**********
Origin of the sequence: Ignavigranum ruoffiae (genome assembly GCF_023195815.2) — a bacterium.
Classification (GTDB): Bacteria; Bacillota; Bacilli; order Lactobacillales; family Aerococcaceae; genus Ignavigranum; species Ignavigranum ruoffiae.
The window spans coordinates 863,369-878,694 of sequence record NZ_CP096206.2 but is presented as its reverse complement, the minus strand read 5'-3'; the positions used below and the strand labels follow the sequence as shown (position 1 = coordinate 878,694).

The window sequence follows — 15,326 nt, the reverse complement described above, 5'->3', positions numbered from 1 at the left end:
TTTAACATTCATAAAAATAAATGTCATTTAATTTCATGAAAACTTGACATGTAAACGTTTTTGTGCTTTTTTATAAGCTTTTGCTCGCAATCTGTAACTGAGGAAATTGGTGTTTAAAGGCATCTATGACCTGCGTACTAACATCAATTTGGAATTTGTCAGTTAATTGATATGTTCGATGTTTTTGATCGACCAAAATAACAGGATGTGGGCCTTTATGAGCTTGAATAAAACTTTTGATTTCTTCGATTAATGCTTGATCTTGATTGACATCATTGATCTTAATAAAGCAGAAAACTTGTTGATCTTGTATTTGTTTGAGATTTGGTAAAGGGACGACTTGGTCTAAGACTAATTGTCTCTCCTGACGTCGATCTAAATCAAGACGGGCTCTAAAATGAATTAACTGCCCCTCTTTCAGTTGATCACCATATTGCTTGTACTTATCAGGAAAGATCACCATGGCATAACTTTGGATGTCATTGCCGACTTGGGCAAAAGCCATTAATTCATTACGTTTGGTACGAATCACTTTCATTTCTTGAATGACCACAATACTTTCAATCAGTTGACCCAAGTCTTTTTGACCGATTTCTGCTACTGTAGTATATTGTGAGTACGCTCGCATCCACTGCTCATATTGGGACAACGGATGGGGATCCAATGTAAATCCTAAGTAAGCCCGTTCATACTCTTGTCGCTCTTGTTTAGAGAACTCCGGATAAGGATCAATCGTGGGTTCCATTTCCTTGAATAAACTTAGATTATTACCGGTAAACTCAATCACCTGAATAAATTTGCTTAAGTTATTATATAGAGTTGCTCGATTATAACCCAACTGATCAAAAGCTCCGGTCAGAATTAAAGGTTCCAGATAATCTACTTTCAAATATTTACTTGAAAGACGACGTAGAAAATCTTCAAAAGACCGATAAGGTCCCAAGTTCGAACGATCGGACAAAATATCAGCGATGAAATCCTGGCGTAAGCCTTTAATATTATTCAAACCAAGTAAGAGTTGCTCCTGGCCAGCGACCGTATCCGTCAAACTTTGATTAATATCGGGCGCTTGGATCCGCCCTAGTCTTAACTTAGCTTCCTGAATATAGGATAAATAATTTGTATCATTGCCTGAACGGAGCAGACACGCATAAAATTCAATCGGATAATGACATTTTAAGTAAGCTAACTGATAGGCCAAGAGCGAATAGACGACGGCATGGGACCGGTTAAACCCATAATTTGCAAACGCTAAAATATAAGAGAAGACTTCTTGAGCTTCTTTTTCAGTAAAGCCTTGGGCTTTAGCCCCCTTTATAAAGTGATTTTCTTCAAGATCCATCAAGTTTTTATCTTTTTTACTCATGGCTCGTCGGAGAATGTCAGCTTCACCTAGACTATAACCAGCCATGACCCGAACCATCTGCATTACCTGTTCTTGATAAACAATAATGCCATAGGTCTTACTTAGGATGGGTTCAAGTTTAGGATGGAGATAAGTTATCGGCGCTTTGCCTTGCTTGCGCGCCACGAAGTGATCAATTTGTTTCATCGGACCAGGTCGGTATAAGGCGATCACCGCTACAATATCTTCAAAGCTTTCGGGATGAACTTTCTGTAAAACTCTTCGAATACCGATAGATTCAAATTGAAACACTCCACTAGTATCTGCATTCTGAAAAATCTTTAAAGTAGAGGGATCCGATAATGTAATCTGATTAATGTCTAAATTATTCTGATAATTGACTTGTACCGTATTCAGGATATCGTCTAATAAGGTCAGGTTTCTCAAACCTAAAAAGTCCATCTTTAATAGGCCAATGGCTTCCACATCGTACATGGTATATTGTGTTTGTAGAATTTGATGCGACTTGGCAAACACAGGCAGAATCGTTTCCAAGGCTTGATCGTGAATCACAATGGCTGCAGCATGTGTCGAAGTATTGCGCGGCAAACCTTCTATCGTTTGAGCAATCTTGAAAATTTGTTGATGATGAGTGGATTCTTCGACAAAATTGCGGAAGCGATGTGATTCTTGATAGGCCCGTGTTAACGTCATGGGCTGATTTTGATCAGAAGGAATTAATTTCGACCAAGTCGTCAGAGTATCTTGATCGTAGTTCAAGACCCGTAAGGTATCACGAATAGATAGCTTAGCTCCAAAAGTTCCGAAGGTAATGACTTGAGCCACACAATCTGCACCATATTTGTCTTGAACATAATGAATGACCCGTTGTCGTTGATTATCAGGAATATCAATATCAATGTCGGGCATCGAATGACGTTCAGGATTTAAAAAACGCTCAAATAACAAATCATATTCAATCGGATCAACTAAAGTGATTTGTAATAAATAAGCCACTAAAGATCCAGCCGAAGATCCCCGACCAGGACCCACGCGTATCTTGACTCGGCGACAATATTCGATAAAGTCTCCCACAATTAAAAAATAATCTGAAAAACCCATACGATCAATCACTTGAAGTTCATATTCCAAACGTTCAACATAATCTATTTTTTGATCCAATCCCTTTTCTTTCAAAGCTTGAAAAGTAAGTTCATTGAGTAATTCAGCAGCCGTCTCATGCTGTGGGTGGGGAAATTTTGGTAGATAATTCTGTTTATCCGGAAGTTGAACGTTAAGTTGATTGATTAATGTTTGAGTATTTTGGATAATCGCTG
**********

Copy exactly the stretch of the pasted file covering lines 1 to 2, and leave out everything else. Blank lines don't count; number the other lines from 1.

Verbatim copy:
Origin of the sequence: Ignavigranum ruoffiae (genome assembly GCF_023195815.2) — a bacterium.
Classification (GTDB): Bacteria; Bacillota; Bacilli; order Lactobacillales; family Aerococcaceae; genus Ignavigranum; species Ignavigranum ruoffiae.